We head south from the Arctic Circle center back towards Mo-I-Rana. There aren’t a lot of major attractions along the road but the landscape is pretty scenic so it is an enjoyable little drive back.
We stop along the road at a little parking lot down at a river. The view from here is pretty – but it turns out the place has a sinister past. The area used to be home to a minor concentration camp from the time of the Second World War.
Shortly after the Germans started their operation Barbarossa in late June 1941 they took a lot of Soviet soldiers as prisoners. It didn’t take long before these prisoners were used as forced labor around Europe. The first Soviet prisoners started to arrive in Norway in august and September 1941 and more kept arriving through the remainder of the war.
There was only a tiny population in northern Norway and the Germans had huge constructions plans due to the war. They needed to build the Atlantic wall to protect the long Norwegian coast against attacks from the powerful Royal Navy which stilled ruled the sea. They also needed to strengthen the infrastructure of northern Norway so they could transport troops and equipment up through Norway to the frontline at the edge of Norway at the small town of Kirkenes which were only a few kilometers away from the soviet border.
There was a great need for the forced labor and around 11,000 worked on the rail line between Mo-I-Rana and Fauske which were the next leg of the planned railroad to Kirkenes. Some of the prisoners had been based in a camp where we stopped – a total of 63 had died here worked to death trying to build the railroad. The soviet prisoners made a little monument here at the end of the war when the camp was liberated. The graves themselves have been moved along with many other graves to the island of Tjøtta where there is a big war cemetery for a large portion of the dead soviet prisoners. The monument is still standing here though along the road as a reminder of the history of the area. the railway to Fauske was finally build – but it never made it all the way to Kirkenes and after the war nobody really made a great effort to build the railroad through the lightly populated area they made do by boat until the highway was finally build.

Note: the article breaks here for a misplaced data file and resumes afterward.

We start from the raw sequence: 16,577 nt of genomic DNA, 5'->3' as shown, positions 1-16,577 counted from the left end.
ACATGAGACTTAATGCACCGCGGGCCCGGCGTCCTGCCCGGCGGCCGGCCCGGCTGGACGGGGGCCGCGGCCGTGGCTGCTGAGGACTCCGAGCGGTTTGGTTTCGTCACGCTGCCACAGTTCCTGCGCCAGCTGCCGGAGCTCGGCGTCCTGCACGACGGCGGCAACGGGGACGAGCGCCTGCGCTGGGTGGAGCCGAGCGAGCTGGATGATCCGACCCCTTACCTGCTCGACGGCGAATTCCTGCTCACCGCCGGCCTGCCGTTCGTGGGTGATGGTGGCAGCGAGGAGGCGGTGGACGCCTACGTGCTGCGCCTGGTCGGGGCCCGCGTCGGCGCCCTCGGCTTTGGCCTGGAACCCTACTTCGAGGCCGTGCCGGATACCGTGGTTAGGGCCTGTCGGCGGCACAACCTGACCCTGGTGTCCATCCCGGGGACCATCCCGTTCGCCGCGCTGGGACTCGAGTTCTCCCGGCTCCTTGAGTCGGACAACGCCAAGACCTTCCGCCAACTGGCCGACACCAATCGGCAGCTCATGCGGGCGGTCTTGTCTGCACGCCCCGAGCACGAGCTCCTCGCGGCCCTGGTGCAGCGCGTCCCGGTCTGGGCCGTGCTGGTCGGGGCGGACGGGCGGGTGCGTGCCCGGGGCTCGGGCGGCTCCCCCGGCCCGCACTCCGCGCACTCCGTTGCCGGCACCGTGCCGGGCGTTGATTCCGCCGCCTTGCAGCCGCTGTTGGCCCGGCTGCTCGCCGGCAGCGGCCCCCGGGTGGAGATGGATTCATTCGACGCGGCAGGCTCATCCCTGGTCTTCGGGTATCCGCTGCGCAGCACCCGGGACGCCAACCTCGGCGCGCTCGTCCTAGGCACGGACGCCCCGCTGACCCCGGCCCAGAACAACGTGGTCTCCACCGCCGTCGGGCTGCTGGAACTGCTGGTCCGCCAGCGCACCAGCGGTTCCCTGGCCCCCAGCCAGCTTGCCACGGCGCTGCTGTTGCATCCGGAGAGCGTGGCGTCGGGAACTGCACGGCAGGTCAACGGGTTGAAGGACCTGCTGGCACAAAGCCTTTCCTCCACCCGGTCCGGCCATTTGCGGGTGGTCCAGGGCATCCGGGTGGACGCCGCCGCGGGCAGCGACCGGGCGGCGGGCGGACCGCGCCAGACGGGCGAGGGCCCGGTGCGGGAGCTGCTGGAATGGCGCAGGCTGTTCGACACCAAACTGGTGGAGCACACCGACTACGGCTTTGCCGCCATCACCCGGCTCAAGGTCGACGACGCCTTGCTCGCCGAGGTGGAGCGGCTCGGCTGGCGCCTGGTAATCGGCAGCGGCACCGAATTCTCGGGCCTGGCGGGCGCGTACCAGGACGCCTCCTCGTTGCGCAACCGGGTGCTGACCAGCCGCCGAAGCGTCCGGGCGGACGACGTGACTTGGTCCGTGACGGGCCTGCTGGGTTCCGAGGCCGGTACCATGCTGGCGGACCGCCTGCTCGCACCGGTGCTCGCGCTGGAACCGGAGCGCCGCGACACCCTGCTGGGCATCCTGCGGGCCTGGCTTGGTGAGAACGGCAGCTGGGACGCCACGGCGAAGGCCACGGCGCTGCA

We drive away from the ghost at the memorial and stop a little further down the road. There is a nice stop here where there are some small trails – the weather is looking pretty dodgy as it has most of our trip so we decide to only go to a small bridge across the river before we head back to Mo.